Areas that are not reasonably and normally accessible

Areas off site of the property

Public records or permits

Common areas of planned developments, condominiums, … etc.

The AVID form lists several limitations on what the agent is required to do, including the following statement:

” By statute, Agent is not obligated to pull permits or inspect public records. Agent will not guarantee views or zoning, identify proposed construction or development or changes or proximity to transportation, schools, or law enforcement.”

These limitations were enacted in the mid-1980s in response to the Court’s decision in Easton v. Strassburger 152 Cal.App.3d 90 (1984), which held that the agent must disclose any known material facts that affect the value or desirability of the property. Since factors such as “value” or “desirability” were inherently vague, the Legislature responded by creating a disclosure form – the Transfer Disclosure Statement, or “TDS” – pursuant to Civil Code §1102, along with the Agent’s Visual Identification Disclosure, or “AVID.” The intended effect of these forms was to shift responsibility for full  disclosure to the actual Seller or Owner of the property, and limit the liability of the agent to the prospective buyer.

However, agents often fail to understand that the duty owed to their own clients is substantially more extensive – it is a fiduciary duty to disclose all material information that the broker knows or could reasonably obtain regarding the property or relating to the transaction. This fiduciary duty is set forth in Civil Code §2079.16, which is reproduced in full on the first page of the CAR AD Form, “Disclosure Regarding Real Estate Agency Relationship.” It is the duty of “utmost care, integrity, honesty and loyalty in dealings” with their client.

In Field v. Century 21 Klowden-Forness Realty, 63 Cal.App.4th 18 (1998), the Court declared:

“Thus, depending on the circumstances, a broker’s fiduciary duty may be much broader than the duty to visually inspect and may include a duty to inspect public records or permits concerning title or use of the property.”  (Emphasis added).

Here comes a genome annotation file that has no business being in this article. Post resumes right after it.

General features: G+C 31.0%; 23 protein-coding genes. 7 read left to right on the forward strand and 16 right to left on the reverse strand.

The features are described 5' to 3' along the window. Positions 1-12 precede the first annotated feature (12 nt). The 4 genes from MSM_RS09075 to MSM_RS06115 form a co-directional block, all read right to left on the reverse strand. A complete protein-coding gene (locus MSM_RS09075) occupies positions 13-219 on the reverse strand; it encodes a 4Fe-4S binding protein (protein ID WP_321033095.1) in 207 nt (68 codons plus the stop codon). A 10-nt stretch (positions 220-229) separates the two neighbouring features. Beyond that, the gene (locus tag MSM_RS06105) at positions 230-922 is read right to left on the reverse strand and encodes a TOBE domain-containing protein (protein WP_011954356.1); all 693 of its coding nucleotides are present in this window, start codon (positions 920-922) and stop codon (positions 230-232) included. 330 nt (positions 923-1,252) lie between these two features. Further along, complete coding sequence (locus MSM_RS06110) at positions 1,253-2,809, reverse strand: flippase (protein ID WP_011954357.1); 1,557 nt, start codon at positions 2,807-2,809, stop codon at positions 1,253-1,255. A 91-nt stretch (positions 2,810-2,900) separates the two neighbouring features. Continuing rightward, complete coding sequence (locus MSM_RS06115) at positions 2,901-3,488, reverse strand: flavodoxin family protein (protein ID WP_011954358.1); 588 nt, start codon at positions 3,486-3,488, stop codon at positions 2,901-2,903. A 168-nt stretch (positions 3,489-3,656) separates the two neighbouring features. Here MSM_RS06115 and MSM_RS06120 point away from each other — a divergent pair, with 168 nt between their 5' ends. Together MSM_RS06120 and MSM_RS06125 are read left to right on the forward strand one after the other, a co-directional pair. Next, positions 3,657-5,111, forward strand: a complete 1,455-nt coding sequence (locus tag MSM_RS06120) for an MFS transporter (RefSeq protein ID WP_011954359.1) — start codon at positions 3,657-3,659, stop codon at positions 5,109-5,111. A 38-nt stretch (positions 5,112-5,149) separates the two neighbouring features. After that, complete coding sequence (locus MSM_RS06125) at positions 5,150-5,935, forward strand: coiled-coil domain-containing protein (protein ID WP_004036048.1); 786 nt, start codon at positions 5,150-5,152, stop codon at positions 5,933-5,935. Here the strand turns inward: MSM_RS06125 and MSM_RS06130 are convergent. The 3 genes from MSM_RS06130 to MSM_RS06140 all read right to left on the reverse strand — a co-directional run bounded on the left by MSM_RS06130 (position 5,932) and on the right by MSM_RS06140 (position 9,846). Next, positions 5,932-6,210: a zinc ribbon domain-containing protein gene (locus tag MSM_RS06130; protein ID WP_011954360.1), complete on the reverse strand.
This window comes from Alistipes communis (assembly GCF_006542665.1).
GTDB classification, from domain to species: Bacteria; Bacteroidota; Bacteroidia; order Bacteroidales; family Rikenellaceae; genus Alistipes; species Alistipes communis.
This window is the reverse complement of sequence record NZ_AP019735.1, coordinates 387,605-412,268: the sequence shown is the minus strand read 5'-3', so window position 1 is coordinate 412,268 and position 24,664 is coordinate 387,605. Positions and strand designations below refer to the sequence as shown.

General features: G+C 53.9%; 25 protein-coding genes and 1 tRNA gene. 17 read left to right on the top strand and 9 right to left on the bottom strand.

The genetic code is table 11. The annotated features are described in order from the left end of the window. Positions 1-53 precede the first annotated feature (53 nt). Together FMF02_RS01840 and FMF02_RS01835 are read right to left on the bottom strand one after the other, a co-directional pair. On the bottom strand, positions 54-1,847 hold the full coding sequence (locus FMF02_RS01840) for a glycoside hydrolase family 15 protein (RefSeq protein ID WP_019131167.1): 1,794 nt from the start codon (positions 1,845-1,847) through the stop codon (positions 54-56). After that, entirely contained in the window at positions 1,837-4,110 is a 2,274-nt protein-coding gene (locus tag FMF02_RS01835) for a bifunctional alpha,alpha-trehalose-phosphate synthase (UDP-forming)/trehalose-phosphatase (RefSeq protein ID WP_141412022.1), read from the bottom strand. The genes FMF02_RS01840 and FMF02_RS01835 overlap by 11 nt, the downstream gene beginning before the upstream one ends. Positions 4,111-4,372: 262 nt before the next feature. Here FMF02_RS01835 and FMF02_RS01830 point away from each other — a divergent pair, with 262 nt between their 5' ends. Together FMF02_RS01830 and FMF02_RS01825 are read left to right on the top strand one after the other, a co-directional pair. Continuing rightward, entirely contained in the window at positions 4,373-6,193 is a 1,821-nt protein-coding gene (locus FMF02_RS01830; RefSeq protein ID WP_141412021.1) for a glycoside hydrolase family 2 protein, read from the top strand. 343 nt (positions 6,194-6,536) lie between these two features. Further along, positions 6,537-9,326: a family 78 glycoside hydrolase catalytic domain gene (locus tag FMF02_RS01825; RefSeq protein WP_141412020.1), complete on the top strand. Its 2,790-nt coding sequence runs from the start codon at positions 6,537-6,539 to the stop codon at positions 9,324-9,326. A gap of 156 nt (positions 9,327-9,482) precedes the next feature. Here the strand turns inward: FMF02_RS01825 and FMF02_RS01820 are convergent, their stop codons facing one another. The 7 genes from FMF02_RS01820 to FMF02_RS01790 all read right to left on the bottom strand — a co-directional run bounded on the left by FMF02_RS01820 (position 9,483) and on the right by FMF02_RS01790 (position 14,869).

In other words, the agent’s duty to their own client is substantially greater than the duty owed to a prospective buyer. Further, in a recent decision, the Court ruled that when the prospective buyer and the seller were represented by the same broker in a dual-agency relationship, the dual-agency broker owed a fiduciary duty to both the buyer and the seller.  Horiike v. Coldwell Banker (2014). In that case, the buyer and seller were each represented by a different salesperson who were working for the same broker – Coldwell Banker – and the Court made it clear that as a consequence, the broker’s fiduciary duty extended to each of the agents. Moreover, the Court pointed out that in these circumstances, the salespersons were considered employees of the same broker, even if they were considered to be “independent contractors” of the broker for tax purposes.

Noting that there was a misunderstanding in the real estate industry, the Court went on to declare that the failure of a fiduciary to share material information with the principal – in this case the failure of the seller’s agent to disclose material information to the buyer – amounted to constructive fraud, which means that no intent needed to be established.

Whenever I ask a group of real estate agents whether they are required to check permits, most will respond “No.” After the decision in Horiike v. Coldwell Banker, I anticipate a lot of brokers will be providing some new training!